Nurses call on F1 pit crew to help save lives

The high-speed choreography of pit stops could improve efficiency when resuscitating newborns

Nurses call on F1 pit crew to help save lives

Williams Crew | Image: Mark Schiefelbein / AP/Press Association Images

Doctors and nurses at the University Hospital of Wales in Cardiff are being trained by the Williams Formula One pit crew in the hope of fine-tuning the resuscitation of premature newborn babies.

The Formula One team is the slickest so far this season, changing four tyres in just two seconds.

A neonatal care specialist at the hospital Dr Rachel Hayward approached the team after realising that vital seconds were being lost in treating babies with breathing problems.

Speaking to Sky News she said the F1 team initially couldn't see how they would be able to help save lives.

She explained to them: "If your mechanic doesn't put a bolt on a wheel correctly then you may lose your driver's life on the first bend. If we don't do something right in our resuscitation processes, we lose a baby".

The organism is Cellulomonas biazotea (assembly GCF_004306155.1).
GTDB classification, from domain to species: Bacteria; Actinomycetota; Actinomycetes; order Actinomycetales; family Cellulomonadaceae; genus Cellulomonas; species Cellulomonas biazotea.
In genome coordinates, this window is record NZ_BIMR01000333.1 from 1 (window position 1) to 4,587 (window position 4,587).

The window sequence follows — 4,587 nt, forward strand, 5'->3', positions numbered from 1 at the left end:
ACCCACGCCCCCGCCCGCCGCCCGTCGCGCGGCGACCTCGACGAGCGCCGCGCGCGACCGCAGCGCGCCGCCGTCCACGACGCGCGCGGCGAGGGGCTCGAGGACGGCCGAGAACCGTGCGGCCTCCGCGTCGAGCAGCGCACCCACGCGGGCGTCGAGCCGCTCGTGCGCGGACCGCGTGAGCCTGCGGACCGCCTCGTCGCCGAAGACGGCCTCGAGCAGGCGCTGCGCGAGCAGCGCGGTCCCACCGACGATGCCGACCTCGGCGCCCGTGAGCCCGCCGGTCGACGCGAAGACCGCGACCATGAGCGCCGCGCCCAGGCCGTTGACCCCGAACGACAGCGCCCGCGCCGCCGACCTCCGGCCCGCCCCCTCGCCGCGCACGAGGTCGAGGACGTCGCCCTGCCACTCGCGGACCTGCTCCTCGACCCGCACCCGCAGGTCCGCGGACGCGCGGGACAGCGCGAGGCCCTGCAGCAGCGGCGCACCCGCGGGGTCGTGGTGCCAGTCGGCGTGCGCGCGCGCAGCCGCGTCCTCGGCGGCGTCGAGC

The Williams team practises around 2,000 pit stops a season in the hope of shaving a few tenths-of-a-second from the tyre-change. Small mistakes can cost positions on the track.

Gemma Fisher, a human-performance specialist at Williams, said: "That's a lot of pressure to deal with. It's a different pressure to what the doctors and nurses are dealing with at the hospital but it binds those people and builds that team ethic: even more so because they are in such a complex and stressful environment."

The collaboration between the Formula One team and the hospital has already resulted in unneeded equipment being removed from the emergency trolley and a dedicated area being marked out in maternity operating theatres for the neonatal team to work in.

The doctors and nurses now hope to start filming resuscitation attempts from cameras attached to their bodies so they can learn from any mistakes or hesitation to further improve their performance.

After watching the pit crew practising, Louise Cleaton, lead nurse on the project, said: "Everybody has a job to do, it is the way forward. We are not aiming at targets of time, we are aiming at efficiency with less stress. A baby is a delicate living thing we have to treat gently."

Hospitals are increasingly looking to other industries to improve efficiency.

The Ferrari Formula One team has already worked with other hospitals in the UK to help doctors transfer children from operating theatres to intensive care.